The Rent is Too Damn High: One Issue That Unites Matt Yglesias With Conservatives and Libertarians


Matt Yglesias came out with a new book this week, The Rent is Too Damn High, in which he explores the topic of land use restrictions. These policies — such as zoning laws, height requirements, and historic preservation — drive up the price of housing by limiting the supply.  

Yglesias's views commonly come under criticism in conservative circles because he often supports policy solutions that are left-of-center. Even though conservatives and libertarians don't agree with Yglesias on other issues, they should agree with him on land use reform because they share the free market position. 

Free market thinkers may disagree with Yglesias on the details of the policy, but they generally argue that it's better when the government gets out of the way of land use planning. Notably, Ed Glaeser says that land use policies slow the growth of cities. Thomas Sowell argues that land and zoning laws led to the housing crisis by distorting the housing market. Randall O'Toole, the anti-planner, asserts that zoning laws impede density and its benefits.

As I argue often on PolicyMic, the government generally makes matters worse when it intervenes. Land use planning is just another form of government intervention — its costs outweigh its benefits.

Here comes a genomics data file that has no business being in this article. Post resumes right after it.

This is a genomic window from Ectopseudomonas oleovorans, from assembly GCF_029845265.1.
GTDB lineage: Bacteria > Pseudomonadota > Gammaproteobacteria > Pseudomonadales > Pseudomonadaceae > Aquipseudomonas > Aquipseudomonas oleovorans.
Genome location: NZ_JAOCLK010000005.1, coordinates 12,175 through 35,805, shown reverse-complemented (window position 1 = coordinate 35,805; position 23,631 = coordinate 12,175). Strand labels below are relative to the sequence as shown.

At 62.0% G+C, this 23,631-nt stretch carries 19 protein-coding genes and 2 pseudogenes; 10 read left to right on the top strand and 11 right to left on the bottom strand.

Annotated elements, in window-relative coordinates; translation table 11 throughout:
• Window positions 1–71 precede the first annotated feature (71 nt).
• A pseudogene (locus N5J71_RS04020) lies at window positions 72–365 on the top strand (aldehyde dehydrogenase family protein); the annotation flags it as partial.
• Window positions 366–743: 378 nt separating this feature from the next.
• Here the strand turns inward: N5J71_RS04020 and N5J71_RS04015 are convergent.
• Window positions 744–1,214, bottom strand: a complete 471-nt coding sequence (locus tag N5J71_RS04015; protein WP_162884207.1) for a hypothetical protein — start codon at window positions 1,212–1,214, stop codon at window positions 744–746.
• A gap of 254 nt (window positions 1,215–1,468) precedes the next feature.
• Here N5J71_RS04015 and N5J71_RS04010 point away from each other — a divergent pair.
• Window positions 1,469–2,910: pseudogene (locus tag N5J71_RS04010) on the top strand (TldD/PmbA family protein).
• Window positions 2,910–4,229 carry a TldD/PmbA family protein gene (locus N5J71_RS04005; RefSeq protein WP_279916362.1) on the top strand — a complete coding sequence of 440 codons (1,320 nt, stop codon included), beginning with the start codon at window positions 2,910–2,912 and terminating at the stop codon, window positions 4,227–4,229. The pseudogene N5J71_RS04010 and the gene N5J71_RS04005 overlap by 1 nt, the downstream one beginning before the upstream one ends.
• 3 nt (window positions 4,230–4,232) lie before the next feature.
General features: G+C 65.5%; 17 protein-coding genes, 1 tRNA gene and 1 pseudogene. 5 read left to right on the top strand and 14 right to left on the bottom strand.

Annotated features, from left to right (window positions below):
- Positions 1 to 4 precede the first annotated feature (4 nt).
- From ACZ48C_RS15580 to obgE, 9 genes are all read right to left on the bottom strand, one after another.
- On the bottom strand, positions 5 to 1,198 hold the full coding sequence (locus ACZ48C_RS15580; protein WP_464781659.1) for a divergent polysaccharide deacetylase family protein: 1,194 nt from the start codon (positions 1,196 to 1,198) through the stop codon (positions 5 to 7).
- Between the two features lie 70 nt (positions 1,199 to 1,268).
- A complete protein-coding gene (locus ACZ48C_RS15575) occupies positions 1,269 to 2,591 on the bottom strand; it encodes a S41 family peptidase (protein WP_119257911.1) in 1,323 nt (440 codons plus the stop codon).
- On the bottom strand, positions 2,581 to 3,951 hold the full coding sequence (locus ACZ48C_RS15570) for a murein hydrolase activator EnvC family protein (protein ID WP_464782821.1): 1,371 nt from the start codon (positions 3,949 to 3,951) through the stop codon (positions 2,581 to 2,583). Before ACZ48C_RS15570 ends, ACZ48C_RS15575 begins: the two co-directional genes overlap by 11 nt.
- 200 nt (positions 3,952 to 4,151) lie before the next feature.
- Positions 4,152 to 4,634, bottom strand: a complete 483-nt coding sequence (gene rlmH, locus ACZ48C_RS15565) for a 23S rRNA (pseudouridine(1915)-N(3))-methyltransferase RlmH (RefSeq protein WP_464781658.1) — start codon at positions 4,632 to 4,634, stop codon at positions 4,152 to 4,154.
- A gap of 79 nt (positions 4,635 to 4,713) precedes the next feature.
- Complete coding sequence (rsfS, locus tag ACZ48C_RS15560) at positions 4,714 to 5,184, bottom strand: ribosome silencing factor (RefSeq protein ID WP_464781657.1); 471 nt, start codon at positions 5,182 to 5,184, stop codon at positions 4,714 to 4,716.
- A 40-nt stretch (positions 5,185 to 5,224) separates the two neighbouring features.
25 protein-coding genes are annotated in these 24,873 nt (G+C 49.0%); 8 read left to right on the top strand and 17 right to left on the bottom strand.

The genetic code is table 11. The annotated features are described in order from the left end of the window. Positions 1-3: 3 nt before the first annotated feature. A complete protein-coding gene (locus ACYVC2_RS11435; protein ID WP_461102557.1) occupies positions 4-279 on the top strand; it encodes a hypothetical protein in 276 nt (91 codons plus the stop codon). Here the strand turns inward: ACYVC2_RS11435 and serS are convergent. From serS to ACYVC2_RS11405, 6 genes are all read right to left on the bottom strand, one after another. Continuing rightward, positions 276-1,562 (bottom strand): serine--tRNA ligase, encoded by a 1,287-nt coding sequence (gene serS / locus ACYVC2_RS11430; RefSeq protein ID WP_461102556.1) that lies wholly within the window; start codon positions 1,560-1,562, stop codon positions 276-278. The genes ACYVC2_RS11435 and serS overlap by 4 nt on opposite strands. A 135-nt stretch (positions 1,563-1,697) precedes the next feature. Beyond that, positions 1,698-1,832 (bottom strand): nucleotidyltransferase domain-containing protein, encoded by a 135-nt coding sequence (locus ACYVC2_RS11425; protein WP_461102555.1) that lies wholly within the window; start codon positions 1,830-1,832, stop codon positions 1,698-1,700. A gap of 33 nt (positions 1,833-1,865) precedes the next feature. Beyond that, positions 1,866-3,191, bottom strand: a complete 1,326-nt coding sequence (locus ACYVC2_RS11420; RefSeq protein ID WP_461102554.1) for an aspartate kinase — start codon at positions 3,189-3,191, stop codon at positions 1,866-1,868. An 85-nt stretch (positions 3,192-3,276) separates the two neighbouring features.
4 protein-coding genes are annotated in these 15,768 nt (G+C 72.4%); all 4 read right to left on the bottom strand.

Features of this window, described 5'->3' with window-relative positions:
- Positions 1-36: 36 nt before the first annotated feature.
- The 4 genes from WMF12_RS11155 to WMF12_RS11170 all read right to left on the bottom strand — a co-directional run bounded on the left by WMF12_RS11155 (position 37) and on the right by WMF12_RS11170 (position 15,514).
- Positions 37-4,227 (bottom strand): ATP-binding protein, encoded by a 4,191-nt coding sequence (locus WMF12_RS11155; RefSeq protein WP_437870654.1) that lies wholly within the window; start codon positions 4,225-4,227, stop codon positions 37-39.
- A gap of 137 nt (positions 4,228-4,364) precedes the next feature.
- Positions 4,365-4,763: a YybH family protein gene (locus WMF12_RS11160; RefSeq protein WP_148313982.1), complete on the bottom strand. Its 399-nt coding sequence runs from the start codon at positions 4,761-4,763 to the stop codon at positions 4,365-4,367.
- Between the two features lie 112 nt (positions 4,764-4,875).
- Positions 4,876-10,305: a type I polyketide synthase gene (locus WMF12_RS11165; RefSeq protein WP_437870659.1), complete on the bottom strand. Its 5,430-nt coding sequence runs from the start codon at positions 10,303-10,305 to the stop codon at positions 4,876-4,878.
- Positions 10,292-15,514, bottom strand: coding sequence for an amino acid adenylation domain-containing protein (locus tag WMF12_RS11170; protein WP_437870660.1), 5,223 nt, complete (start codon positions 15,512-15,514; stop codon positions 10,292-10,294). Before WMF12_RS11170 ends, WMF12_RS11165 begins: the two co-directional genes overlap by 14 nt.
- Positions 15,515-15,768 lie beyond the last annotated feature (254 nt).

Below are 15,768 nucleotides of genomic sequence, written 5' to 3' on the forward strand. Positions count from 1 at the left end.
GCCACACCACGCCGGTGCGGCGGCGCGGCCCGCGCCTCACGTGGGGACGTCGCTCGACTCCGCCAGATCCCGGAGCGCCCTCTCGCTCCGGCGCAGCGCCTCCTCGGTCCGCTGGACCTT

The bad effects of land use planning are easy to see. For example, I live in Washington, DC, which has strict restrictions on building height. Buildings can only be as tall as the width of the adjacent street plus 20 feet. Fewer floors means fewer people can live in the building. If this land use policy didn't exist, then DC would have a higher supply of housing, and I wouldn't have to pay so much in rent.

Given that land use restrictions affects millions of Americans directly, it's unfortunate that the issue doesn't get much attention in policy circles. If people started paying more attention to the damaging effects of zoning laws and height requirements, then perhaps they would see that there is a lot of agreement on how to fix the problem. Yglesias's book is a very good start to the conversation.

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